"So where is Mickety-Mick?" he asked. "Sleeping it off?" Oh, that sounded rude. And angry. Was he angry? A bit. But why? He looked down at Rose and saw she looked a bit angry too. And sad. Perhaps he shouldn't have insinuated . . . "Long first day, after all," the Doctor explained. There, no insinuations, no hurt feelings, no reason to really talk.

"Yeah." Rose's tone of voice said she was working herself up to something. He really hoped she would lose her nerve because he had some idea of the kinds of things that tone of voice could be talking about and he didn't want to think about any of that. He just wanted to run. But Rose had always been braver than him. And that was scary.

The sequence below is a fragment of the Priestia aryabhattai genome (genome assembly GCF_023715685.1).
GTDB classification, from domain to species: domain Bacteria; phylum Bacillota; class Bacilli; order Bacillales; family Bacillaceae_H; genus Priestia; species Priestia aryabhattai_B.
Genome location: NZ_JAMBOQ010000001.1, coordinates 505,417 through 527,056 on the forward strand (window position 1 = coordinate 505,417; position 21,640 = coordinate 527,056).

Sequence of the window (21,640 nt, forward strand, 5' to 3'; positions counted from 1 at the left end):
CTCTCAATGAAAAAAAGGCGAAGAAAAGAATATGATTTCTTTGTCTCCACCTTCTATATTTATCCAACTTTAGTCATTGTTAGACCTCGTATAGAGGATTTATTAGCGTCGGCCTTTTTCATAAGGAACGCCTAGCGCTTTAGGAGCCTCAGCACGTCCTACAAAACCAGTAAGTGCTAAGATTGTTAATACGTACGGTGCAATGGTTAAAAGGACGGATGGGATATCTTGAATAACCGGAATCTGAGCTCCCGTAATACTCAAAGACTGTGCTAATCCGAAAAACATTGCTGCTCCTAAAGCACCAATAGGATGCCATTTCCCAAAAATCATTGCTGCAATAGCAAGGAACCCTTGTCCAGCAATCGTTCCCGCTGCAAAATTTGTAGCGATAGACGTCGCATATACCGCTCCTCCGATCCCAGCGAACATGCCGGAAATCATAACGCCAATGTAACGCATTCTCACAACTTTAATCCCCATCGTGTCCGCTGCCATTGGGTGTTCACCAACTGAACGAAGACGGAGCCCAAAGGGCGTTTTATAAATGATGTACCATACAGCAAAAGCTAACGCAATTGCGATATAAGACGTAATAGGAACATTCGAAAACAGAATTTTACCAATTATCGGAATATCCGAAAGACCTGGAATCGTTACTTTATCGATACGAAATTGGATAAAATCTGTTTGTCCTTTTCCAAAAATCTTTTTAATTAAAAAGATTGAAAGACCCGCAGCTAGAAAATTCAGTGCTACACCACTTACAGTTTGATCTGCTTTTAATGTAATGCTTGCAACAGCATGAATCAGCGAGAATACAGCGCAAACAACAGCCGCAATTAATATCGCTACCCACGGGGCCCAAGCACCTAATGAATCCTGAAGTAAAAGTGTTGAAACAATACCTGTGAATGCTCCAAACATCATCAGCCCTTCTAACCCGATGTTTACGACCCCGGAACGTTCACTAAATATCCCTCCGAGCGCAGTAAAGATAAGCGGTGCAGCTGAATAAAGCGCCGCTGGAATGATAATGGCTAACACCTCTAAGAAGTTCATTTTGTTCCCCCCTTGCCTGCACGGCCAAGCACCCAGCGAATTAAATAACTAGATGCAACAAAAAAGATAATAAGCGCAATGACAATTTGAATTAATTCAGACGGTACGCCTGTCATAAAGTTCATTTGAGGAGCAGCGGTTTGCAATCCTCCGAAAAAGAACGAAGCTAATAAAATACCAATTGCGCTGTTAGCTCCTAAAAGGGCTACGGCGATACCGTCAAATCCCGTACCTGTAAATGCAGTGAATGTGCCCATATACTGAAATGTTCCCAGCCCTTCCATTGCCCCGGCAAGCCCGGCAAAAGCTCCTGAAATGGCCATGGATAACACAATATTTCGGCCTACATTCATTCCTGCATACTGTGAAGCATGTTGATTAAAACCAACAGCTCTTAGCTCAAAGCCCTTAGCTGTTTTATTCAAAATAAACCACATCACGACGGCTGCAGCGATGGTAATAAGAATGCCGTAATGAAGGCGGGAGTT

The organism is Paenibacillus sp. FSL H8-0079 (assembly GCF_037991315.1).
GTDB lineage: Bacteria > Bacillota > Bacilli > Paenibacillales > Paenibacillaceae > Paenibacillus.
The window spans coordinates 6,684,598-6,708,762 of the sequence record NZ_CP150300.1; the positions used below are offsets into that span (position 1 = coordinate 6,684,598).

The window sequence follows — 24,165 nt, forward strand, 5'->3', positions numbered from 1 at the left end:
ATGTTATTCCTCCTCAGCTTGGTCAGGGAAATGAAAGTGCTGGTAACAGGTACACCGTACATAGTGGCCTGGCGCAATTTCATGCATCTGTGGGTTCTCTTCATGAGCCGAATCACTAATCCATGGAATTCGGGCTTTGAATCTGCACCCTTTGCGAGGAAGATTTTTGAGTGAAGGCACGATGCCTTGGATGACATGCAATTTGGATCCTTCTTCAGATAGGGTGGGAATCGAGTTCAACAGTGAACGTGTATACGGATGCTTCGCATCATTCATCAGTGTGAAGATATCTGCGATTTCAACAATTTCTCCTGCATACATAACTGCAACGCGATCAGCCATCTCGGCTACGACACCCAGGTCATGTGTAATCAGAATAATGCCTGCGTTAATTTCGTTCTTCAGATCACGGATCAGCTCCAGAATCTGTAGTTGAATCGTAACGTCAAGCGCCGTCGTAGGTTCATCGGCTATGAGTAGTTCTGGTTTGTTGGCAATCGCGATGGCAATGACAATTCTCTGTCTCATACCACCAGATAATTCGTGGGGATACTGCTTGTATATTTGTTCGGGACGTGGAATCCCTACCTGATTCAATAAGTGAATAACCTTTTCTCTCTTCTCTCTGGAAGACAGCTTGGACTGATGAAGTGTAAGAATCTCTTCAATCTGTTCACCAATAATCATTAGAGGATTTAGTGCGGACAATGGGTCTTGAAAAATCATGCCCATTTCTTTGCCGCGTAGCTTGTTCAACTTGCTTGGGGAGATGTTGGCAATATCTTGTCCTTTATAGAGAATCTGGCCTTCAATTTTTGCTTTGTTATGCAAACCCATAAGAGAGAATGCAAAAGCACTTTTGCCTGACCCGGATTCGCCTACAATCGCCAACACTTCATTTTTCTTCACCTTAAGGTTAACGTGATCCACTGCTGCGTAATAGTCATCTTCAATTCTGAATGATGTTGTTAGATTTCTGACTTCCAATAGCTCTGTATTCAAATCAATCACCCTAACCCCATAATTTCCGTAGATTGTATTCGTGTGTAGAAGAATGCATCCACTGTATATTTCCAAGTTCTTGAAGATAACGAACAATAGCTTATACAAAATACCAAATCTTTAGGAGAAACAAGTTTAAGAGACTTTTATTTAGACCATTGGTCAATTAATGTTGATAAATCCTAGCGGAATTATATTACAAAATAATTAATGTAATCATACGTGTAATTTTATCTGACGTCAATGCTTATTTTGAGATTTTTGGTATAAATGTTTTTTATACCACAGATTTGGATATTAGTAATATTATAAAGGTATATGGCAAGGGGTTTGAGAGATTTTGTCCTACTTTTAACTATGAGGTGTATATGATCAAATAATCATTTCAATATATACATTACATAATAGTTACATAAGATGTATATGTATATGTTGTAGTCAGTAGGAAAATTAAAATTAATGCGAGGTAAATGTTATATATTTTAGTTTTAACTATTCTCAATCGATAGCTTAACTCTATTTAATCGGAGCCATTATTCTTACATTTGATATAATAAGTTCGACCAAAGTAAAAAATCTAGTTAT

"Looks like it's just you and me," he said, his only hope distraction and use of a shared memory.


"Good." He smiled as, for the moment, it seemed just like old times.

The Doctor imagined that, if he looked down, Rose would be giving that wide, toothy smile that meant everything was going to be okay. He reveled in that smile and often did everything he could to see it. Perhaps some part of him suspected that wasn't how this conversation was going though, because he never looked to make sure it was really there. As long as he didn't look, as long as he didn't think, as long as he didn't remember, the problems didn't exist. Rose would be smiling. Reinette would be dancing. He'd be all right.

The Doctor was so good at it now that he didn't even have to move to run away.

"Is it?" she asked. And he recognized that as the sound of it all catching up with him.

"Is what?"